Hi Charles
Thank you for your reply.
I think MIL’s social worker is aware of our position. She was not trying to push for MIL to get back home, she found a care home for MIL quite promptly. She said she would arrange for a mental capacity assessment in a couple of weeks. It might happen later as MIL is still at hospital. Maybe she requires a higher level of care at the care home because, for example, it is very difficult to keep her hydrated unless somebody prompts her to drink. This might have been one of the reasons for her recent infection and lower kidney function. I know proper drinking is an issue with a lot of elderly people.

It was a problem with my Mum. She was never a big one for hydration, but got progressively worse over recent years to the point where she was constantly having infections.

I suspect that dehydration may be the concern raised by her GP to the Coroner last week, but I won’t find out for certain until tomorrow.

Just to let you know, Mother-in-Law’s social worker is waiting with the mental capacity assessment until MIL is medically fit. She is still at hospital with an infection, her kidneys not functioning properly, and a high heart rate. I write about it so other carers can see what the process may look like.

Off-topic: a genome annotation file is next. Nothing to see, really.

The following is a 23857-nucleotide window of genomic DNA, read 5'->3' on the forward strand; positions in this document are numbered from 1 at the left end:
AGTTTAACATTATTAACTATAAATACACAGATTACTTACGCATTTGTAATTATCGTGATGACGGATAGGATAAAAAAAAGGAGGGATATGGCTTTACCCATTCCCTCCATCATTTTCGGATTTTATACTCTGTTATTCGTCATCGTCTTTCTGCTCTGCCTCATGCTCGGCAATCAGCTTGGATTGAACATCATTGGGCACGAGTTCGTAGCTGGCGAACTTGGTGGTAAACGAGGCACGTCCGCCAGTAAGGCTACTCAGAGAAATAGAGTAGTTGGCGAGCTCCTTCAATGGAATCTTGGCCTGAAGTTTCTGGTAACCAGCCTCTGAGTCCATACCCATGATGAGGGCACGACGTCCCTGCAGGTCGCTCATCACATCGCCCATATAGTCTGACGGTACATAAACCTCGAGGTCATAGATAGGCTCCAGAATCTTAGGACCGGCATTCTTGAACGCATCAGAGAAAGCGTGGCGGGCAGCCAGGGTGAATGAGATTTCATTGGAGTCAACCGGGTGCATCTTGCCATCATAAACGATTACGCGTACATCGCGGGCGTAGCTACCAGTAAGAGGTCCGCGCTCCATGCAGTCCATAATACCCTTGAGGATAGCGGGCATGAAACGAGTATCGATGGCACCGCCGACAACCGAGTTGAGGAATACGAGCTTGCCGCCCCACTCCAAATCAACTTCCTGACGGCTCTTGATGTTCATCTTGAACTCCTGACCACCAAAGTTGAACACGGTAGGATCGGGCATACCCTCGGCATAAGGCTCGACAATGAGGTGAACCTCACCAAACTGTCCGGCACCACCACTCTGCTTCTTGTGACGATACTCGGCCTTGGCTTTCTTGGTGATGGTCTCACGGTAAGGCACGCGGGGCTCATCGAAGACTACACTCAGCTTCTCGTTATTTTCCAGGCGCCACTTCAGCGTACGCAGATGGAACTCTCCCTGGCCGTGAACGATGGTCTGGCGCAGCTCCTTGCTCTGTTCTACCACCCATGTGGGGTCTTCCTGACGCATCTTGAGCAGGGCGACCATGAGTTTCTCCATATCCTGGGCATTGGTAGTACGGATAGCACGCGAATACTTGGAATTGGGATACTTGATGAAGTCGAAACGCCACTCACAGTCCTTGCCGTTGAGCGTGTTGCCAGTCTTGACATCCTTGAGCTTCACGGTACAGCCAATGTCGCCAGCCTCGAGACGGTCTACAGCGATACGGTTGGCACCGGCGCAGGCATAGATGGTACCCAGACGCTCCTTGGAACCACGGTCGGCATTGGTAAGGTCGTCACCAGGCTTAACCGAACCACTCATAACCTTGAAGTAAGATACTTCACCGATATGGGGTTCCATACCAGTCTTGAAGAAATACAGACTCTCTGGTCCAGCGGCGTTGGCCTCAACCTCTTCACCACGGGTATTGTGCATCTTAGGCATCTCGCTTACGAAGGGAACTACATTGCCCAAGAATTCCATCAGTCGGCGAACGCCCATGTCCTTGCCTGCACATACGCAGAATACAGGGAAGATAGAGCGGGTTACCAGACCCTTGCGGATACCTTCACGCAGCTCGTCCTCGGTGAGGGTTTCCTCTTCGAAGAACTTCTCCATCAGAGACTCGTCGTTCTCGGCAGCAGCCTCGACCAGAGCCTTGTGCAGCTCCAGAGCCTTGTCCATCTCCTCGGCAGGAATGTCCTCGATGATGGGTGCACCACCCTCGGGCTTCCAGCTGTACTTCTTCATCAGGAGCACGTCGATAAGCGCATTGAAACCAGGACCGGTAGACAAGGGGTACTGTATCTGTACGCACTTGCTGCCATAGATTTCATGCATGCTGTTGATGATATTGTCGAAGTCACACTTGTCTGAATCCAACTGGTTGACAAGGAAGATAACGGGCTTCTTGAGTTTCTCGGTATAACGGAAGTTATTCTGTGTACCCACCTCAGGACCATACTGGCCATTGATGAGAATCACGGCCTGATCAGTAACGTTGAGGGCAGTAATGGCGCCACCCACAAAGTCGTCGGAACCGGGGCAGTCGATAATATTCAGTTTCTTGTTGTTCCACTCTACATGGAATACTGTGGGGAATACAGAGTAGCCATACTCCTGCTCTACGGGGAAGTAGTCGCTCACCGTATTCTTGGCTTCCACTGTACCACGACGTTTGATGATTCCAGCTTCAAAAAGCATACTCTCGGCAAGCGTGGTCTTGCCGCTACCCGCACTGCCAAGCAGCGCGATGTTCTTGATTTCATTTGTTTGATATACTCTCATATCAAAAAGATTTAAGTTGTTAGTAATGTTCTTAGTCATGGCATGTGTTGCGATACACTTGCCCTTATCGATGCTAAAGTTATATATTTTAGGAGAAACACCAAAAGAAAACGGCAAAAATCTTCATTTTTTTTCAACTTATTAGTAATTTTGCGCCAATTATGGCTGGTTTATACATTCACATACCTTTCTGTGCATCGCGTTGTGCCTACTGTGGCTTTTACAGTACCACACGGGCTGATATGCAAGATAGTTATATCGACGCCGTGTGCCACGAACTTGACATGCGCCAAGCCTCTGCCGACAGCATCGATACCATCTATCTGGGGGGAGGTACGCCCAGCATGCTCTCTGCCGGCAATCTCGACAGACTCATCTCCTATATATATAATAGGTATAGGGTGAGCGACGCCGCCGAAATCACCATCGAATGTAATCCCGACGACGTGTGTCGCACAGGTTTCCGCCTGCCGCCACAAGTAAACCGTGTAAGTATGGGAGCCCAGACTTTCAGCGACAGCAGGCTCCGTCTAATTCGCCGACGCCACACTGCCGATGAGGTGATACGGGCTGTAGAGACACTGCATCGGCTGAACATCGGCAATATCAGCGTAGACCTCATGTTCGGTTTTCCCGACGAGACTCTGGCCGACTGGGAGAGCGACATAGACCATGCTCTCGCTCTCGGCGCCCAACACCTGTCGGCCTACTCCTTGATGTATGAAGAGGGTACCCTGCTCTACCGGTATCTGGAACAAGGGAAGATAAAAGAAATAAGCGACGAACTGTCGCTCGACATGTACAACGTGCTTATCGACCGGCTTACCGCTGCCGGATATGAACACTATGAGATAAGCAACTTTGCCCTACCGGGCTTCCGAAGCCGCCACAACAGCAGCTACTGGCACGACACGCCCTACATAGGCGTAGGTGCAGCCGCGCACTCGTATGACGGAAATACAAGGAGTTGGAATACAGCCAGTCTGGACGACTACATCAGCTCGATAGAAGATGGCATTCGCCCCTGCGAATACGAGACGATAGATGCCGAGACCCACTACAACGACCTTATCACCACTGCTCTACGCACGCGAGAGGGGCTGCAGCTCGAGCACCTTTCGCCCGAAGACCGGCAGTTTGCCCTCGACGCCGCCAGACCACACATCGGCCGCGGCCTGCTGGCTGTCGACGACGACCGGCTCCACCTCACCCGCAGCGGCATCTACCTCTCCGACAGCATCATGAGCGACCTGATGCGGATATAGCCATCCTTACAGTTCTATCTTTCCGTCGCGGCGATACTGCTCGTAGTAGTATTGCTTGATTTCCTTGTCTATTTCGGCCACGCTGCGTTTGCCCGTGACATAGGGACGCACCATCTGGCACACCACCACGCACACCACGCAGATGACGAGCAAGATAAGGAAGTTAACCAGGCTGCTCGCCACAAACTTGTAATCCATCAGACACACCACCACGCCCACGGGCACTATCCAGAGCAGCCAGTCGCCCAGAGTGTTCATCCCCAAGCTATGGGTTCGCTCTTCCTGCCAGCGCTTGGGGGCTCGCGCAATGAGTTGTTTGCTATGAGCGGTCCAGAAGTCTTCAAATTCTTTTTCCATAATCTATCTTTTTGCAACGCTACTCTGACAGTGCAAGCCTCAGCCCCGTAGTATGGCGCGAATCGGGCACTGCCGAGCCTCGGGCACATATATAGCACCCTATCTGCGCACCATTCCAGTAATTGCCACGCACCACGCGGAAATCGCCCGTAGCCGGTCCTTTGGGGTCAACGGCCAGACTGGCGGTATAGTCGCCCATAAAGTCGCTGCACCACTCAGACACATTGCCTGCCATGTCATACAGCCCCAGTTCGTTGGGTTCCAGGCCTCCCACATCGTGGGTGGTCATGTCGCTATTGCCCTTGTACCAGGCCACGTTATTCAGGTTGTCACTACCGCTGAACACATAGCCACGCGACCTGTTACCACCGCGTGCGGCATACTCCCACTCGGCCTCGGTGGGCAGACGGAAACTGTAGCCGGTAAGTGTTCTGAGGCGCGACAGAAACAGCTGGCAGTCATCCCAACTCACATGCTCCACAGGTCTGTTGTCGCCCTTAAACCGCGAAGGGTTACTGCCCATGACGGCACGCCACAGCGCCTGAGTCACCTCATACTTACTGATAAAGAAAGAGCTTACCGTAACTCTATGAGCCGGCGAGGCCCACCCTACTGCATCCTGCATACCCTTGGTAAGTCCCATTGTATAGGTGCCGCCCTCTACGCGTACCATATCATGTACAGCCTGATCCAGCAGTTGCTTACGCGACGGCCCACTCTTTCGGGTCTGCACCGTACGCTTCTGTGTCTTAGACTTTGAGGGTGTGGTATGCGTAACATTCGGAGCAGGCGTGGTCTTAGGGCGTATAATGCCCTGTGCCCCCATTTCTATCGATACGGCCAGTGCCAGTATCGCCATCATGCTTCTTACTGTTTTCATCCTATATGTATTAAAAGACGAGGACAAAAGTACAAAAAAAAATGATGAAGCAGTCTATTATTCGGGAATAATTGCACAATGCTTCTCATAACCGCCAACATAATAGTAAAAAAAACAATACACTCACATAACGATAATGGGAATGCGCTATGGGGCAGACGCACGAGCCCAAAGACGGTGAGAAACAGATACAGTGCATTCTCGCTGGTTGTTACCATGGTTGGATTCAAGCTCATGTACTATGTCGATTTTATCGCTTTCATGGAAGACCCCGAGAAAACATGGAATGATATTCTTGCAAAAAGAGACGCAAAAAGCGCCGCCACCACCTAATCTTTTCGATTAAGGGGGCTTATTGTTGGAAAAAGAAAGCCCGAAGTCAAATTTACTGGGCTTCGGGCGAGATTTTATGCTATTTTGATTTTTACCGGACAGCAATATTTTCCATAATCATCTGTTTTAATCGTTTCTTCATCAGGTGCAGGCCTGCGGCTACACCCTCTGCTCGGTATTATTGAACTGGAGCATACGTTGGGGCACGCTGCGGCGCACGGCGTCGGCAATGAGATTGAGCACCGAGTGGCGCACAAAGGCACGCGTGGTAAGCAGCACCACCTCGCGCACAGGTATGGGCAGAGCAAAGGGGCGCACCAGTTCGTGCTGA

Thanks for the update.

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Another update.
Mother-in-Law still at hospital under a 72-hour observation but they want to discharge her “soon”. Meanwhile, the social worker wants to end care home placement as MIL at the hospital and she doesn’t want to go back there. My husband found another home, much more expensive but it feels like it’s better. But - surprise surprise - the SServices’ guidelines and budget have changed so they want MIL to go to a Council-led different home, 40 mins drive from where we live and labelled by the CCC as “requires improvement”. The media coverage of the recent events at this home is… well… not encouraging. It is all getting complicated I’m afraid. Do you have any ideas or advice? My husband would stick with the more expensive home he has found (it was suggested by SServices a few weeks ago but not now). Of course, MIL may not like this one but at least it’s closer to our place and has a better reputation.